In my Links post last Friday, I linked to a post on Mike Gammage’s blog that quoted Janelle Hill of Gartner speaking at the recent Gartner BPM Summit in London:
The right answer in selecting a BPMS is often three BPMSs, based on the particular projects’ needs.
I commented that this seemed to indicate that Gartner is bowing to pressure from platform vendors that have multiple fragmented BPM offerings (e.g., IBM), and that it’s not a good thing for customers.
Just before midnight that night, I received a reply from someone who I met at a conference last year:
Regarding your links today – and the Sourcing Shangri-La post featuring the Janelle Hill/Gartner quote : "The right answer in selecting a BPMS is often three BPMSs, based on the particular projects’ needs."
Couldn’t agree with you more on how disappointing this is. This is a very unfortunate message that I seem to be hearing more and more lately. For those of us out there getting muddy in the trenches, who use and implement a BPMS for business processes executed by [humans] that have [document] and line of business system [integration] inputs and outputs required for most activities within a single business process, this "three different BPMSs " reasoning doesn’t make any sense at all. It does make a convenient pitch, however, if you’re a vendor trying to explain why you’ve acquired products that overlap in a confusing way and perhaps don’t want to lay out the money to integrate them. Maybe I’m missing something, but I’m a little stunned that it seems to be so widely accepted.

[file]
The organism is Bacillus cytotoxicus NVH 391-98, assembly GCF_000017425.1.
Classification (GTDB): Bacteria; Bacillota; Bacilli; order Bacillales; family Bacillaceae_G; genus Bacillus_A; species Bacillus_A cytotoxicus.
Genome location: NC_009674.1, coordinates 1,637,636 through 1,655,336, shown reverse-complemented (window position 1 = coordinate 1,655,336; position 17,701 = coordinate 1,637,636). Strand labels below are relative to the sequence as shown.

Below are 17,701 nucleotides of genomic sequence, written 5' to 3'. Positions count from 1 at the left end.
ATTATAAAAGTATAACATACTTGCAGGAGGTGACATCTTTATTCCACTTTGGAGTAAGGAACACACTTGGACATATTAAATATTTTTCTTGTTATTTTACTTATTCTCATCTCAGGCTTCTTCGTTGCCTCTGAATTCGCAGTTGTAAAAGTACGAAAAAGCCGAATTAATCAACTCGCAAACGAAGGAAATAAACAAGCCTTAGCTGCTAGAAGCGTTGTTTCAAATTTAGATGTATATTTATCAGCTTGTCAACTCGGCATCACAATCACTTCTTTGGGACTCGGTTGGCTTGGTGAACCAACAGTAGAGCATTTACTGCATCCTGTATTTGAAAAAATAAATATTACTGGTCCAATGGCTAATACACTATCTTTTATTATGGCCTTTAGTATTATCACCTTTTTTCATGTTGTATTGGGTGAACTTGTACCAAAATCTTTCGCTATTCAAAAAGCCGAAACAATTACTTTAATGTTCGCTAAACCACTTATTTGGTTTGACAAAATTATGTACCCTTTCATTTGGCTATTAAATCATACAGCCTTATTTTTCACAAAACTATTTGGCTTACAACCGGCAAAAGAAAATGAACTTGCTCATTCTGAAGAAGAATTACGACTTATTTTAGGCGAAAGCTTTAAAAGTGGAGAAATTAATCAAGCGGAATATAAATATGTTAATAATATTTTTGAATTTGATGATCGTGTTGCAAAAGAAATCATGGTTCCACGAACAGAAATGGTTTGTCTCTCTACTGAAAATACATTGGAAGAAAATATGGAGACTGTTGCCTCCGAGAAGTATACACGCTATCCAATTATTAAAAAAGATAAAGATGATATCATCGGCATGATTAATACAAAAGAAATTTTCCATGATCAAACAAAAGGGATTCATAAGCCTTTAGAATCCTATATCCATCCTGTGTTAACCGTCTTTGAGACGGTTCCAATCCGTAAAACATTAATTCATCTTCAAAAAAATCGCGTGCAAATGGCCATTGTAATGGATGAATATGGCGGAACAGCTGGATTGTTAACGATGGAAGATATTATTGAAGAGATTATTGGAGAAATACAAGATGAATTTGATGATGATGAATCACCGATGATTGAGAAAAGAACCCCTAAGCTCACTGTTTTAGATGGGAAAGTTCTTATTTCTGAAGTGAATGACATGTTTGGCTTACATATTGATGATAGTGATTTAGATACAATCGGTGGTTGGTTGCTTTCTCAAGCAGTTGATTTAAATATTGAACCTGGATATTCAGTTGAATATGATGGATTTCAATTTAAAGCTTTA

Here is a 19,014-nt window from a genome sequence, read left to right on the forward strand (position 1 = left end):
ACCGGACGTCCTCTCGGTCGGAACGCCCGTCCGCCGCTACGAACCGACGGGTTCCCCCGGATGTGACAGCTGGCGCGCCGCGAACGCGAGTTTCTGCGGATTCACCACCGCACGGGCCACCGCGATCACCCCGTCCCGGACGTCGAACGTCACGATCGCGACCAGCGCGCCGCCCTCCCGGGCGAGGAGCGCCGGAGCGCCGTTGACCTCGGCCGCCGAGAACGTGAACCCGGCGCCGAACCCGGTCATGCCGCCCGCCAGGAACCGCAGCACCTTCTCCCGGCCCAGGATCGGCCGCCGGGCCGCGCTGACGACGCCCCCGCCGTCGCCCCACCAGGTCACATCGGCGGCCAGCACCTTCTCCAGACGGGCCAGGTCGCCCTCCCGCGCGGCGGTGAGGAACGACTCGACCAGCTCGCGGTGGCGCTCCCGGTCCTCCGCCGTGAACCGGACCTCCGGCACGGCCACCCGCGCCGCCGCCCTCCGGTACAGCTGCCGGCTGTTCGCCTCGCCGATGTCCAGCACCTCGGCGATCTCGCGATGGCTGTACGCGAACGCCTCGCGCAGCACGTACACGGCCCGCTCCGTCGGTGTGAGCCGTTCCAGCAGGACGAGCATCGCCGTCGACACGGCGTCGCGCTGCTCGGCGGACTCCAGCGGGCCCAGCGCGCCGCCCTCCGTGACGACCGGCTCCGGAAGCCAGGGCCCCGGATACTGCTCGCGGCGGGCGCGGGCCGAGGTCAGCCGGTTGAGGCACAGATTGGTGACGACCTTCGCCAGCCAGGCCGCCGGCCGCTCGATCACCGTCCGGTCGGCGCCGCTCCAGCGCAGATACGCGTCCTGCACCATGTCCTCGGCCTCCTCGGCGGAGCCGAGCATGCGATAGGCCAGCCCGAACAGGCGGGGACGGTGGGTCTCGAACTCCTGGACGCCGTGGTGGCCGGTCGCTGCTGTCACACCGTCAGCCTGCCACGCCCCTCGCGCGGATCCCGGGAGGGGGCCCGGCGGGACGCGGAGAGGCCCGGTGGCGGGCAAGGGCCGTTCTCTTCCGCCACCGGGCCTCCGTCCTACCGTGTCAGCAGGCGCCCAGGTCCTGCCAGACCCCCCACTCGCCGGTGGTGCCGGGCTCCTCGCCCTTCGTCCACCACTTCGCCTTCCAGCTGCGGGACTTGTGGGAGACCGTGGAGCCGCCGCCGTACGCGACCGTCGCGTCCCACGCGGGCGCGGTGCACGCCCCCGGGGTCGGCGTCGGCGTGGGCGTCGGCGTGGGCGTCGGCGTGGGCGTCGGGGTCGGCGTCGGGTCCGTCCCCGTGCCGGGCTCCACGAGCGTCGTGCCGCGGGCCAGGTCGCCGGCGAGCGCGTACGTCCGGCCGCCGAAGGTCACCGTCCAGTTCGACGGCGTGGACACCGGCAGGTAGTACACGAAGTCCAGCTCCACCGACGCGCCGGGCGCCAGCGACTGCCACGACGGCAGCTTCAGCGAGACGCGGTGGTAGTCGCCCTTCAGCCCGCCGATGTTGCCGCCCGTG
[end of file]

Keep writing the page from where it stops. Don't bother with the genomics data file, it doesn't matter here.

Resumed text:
As long as vendors (and research VPs) continue to put this out there, the vendors (like Pega) who would never punish their end users or application support teams in a single organization with three different BPM suites to deal with will continue to see results like this (in a severe recession, no less):